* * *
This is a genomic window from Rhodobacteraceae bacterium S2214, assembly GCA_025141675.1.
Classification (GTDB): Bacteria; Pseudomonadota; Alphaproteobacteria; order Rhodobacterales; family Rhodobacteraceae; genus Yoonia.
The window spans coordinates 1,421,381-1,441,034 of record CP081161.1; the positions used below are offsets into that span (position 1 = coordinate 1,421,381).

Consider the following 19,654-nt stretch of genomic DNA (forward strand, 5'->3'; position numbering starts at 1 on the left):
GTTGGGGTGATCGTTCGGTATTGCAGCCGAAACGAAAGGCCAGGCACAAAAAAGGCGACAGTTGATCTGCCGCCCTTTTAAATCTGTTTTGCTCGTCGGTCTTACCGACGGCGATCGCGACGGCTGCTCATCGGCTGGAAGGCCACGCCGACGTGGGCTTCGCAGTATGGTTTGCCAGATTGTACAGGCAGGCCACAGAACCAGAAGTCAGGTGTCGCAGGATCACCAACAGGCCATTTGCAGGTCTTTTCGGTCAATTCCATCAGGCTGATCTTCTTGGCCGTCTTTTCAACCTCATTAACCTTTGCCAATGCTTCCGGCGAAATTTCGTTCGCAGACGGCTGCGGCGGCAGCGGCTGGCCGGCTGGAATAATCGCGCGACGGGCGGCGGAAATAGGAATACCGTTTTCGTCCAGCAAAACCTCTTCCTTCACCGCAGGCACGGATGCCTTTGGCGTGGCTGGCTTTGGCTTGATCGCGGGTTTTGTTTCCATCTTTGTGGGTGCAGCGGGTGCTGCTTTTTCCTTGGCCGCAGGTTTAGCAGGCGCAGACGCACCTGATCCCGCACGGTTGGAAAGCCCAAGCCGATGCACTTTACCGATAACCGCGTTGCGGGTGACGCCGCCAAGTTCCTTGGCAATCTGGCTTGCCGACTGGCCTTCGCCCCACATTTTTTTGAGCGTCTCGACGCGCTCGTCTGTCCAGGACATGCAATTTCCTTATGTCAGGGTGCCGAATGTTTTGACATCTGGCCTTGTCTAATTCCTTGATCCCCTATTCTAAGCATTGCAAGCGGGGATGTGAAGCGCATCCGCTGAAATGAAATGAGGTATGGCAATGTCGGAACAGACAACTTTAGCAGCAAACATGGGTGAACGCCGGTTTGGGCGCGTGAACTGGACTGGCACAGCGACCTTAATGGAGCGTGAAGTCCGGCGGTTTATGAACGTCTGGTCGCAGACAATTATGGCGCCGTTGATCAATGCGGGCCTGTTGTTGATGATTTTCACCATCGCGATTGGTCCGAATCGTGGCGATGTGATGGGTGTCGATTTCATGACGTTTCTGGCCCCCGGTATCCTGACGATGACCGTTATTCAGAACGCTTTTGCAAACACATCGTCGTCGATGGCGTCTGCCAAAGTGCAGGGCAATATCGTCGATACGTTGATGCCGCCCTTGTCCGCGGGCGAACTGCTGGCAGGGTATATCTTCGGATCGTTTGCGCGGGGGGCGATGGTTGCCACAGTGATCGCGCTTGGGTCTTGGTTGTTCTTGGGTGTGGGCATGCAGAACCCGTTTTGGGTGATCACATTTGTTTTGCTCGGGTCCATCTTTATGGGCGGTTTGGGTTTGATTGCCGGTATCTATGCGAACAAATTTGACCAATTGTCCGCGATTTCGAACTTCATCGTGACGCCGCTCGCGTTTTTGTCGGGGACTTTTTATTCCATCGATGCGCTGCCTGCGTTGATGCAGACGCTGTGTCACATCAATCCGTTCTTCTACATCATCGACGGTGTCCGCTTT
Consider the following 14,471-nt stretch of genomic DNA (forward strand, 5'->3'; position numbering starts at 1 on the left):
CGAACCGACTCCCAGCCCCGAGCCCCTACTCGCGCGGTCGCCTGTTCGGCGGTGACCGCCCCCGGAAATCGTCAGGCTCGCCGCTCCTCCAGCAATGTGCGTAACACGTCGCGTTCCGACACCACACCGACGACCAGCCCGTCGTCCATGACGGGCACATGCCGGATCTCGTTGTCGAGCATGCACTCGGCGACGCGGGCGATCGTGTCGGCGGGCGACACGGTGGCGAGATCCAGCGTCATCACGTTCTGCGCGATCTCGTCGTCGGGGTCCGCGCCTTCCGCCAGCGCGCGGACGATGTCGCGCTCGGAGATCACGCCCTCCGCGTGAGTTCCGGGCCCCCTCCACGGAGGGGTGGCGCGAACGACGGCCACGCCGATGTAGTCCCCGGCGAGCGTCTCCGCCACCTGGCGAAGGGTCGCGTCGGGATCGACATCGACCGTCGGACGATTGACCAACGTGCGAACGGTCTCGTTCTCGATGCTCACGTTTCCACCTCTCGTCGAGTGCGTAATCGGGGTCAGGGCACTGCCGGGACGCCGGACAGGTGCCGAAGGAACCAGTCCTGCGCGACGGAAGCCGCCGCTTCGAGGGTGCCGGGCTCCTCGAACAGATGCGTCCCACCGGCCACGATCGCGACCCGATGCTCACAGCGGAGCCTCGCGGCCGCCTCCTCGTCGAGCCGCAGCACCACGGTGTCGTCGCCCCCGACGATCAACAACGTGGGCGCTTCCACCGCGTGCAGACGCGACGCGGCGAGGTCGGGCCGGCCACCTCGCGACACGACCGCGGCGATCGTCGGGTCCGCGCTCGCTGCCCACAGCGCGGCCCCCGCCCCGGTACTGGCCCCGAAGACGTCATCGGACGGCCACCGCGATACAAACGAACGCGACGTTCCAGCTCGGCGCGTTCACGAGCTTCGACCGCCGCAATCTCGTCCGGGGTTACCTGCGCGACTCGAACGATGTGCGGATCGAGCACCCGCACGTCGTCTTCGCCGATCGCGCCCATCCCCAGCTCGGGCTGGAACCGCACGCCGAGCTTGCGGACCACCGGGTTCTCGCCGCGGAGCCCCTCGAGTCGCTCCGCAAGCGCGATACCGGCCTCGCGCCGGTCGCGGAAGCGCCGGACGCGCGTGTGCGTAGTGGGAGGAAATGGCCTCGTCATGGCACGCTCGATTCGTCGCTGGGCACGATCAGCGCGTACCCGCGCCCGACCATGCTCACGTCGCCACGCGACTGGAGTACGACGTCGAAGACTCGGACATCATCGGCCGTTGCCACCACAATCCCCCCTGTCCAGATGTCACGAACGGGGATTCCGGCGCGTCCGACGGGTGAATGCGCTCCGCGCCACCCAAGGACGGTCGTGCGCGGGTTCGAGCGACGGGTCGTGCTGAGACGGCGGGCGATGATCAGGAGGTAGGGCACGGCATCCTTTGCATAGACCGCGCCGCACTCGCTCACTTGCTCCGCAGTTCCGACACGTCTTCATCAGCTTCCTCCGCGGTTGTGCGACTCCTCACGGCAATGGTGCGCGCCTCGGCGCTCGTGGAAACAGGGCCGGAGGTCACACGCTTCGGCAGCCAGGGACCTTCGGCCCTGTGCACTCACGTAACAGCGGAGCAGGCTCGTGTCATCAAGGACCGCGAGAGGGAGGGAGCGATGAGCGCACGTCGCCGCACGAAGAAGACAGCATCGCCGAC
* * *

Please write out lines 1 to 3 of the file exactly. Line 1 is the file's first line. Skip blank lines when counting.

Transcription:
This is a genomic window from Rhodobacteraceae bacterium S2214, assembly GCA_025141675.1.
Classification (GTDB): Bacteria; Pseudomonadota; Alphaproteobacteria; order Rhodobacterales; family Rhodobacteraceae; genus Yoonia.
The window spans coordinates 1,421,381-1,441,034 of record CP081161.1; the positions used below are offsets into that span (position 1 = coordinate 1,421,381).